As we know, for Apple to buy someone like YouTube would be a political firestorm. Currently, their iTunes Store has a limited selection of major studios offering their content. But this is to be expected, really. Over time, this will change. But if Apple bought YouTube, they could well be effectively kissing goodbye to any such future deals, or at the very least, have a much harder sell on their hands.

“YouTube may be shielded somewhat by the oft-reviled Digital Millennium Copyright Act, which has a Safe Harbor provision giving web sites a measure of protection against liability for posts made by their users. However, when a site’s business model is built on infringement, then the issue of liability takes on a different look.”

But what to do with YouTube? Are they a threat? Have they the potential to be a threat? And what happens if someone like Microsoft buys them? With their massive weight and not inconsiderable standing army of legal attorneys at their disposal, they could easily weather such a storm.

Now, given that Google has had somewhat of a fuzzy picture with regards to their video service, might they be a more logical candidate? Well, sort of. But there’s no getting around the copyright issues and it could be argued that Google has enough problems right now.

However, what we’ve seen recently from Google has me thinking. They’re not just about video as the content, they’re also about video as the delivery mechanism for advertising.

Assuming that YouTube has a pretty open-ended platform for their video — which is ostensibly Flash-based — then Google has the potential of a good fit for their video services as a whole.

“Does YouTube have much of a future in front of it? Like it or not, its large audience and immense amount of traffic demonstrate that there’s a huge audience for a searchable, eclectic mishmash of video content on the Internet.

Some analysts see a bleak future for the company. Josh Bernof of Forrester Research believes its only a matter of time before YouTube goes the way of the original Napster. Either it’s going to be sued and will lose, or the company will be forced to take down much of the content that users like…”

So what if both Google and Apple are working on a some kind of repatriation program for YouTube content? Using the know-how of Google to embed their video adverts into the content and hopefully placate the big studios and stay off an impending attack of the legal eagles?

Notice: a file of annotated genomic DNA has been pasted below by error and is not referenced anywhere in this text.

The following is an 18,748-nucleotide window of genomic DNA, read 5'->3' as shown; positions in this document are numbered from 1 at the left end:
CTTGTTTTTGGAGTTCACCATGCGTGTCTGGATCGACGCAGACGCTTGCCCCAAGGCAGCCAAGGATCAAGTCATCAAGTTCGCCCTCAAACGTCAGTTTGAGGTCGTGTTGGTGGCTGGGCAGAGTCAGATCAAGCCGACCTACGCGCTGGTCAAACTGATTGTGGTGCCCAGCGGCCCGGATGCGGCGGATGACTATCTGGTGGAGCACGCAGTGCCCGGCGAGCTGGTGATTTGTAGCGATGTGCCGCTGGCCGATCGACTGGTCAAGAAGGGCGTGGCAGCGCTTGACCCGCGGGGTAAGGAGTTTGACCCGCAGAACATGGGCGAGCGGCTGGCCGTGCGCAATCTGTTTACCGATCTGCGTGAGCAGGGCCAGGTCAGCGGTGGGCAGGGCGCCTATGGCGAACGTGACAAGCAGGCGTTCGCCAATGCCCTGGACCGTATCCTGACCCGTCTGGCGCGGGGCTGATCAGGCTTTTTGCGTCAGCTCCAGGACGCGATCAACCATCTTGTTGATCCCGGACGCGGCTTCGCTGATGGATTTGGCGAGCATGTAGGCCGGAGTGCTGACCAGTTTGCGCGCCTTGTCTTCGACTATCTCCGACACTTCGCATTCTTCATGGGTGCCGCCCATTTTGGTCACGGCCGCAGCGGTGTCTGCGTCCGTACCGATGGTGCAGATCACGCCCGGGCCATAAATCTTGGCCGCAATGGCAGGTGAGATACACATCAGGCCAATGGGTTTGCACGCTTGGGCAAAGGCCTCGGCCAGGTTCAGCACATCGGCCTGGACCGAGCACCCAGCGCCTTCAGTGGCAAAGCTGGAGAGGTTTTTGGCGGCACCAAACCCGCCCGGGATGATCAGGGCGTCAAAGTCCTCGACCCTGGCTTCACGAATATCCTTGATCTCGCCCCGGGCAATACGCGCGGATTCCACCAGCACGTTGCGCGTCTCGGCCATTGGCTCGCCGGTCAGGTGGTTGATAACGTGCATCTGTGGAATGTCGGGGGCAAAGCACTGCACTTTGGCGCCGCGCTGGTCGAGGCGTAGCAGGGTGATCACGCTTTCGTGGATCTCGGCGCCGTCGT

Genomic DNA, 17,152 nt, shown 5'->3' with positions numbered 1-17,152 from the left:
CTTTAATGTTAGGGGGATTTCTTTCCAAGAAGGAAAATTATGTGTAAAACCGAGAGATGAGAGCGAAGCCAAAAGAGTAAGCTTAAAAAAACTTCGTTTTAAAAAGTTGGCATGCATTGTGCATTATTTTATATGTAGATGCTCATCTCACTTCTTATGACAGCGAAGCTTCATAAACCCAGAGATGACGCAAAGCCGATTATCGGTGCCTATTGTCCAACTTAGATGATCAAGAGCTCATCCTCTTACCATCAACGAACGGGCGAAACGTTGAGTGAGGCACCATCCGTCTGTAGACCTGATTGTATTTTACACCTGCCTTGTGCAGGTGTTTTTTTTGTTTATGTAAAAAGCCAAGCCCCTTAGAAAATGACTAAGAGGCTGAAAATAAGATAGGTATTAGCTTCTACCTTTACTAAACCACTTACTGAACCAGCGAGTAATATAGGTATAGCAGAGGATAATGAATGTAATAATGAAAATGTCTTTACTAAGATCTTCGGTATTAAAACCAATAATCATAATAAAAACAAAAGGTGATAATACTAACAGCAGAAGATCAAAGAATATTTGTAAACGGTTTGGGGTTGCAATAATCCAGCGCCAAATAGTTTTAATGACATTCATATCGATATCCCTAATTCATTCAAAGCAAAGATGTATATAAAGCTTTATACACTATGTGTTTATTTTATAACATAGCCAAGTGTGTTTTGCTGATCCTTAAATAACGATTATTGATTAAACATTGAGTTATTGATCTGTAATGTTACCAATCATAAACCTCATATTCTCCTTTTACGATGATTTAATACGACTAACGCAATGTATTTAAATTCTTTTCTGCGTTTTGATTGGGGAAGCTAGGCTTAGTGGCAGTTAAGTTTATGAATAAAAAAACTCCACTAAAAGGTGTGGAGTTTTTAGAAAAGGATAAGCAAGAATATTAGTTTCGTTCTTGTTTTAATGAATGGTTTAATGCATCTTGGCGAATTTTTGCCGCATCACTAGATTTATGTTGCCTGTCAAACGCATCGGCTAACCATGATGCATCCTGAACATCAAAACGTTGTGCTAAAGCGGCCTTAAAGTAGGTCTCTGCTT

And, in one fell swoop taking out their biggest competitor, maintaining the cool factor between their combined brands and keeping Microsofts media ambitions in check.

But much of this assumes that YouTube is just standing still:

“Chad Hurley [co-founder of YouTube] describes the site as being “financially stable” and says that its recently signed deal with Warner Music will hopefully be a model for its future dealings with the record industry.”

Right now, YouTube gets some mean traffic for its content, and enjoys a good following. But for them to go all legal and legit would most probably see off a great swathe of their target audience.

But, if what remains is legal and you’ve still get an audience in the millions, then are things all that bad? Probably not. For now, Chad Hurley has said that YouTube isn’t for sale.

My feeling is, YouTube is going to have their hand forced and be pushed into rather than politely led towards legitimacy of content, despite their current dealings. Why? Timing and the tide of change. But any big player would need to tread carefully if they wish to avoid being cast in the same light as the RIAA.

But who’s going to buy? Google and the third man Apple? Microsoft? Or maybe some conglomerate of Venture Capitalists and private investors?

I’d like to think that Google would be in there, maybe even just for the fun of it rather than just for hard-nosed business reasons. But then again, I could be wrong.

So what’s it going to be? Hard drama, fly-on-the-wall documentary of situation comedy?

Chances are, you’ll see the final cut on YouTube…

By Wayne Smallman

Wayne is the man behind the Blah, Blah! Technology website, and the creator of the Under Cloud, a digital research assistant for journalists and academics.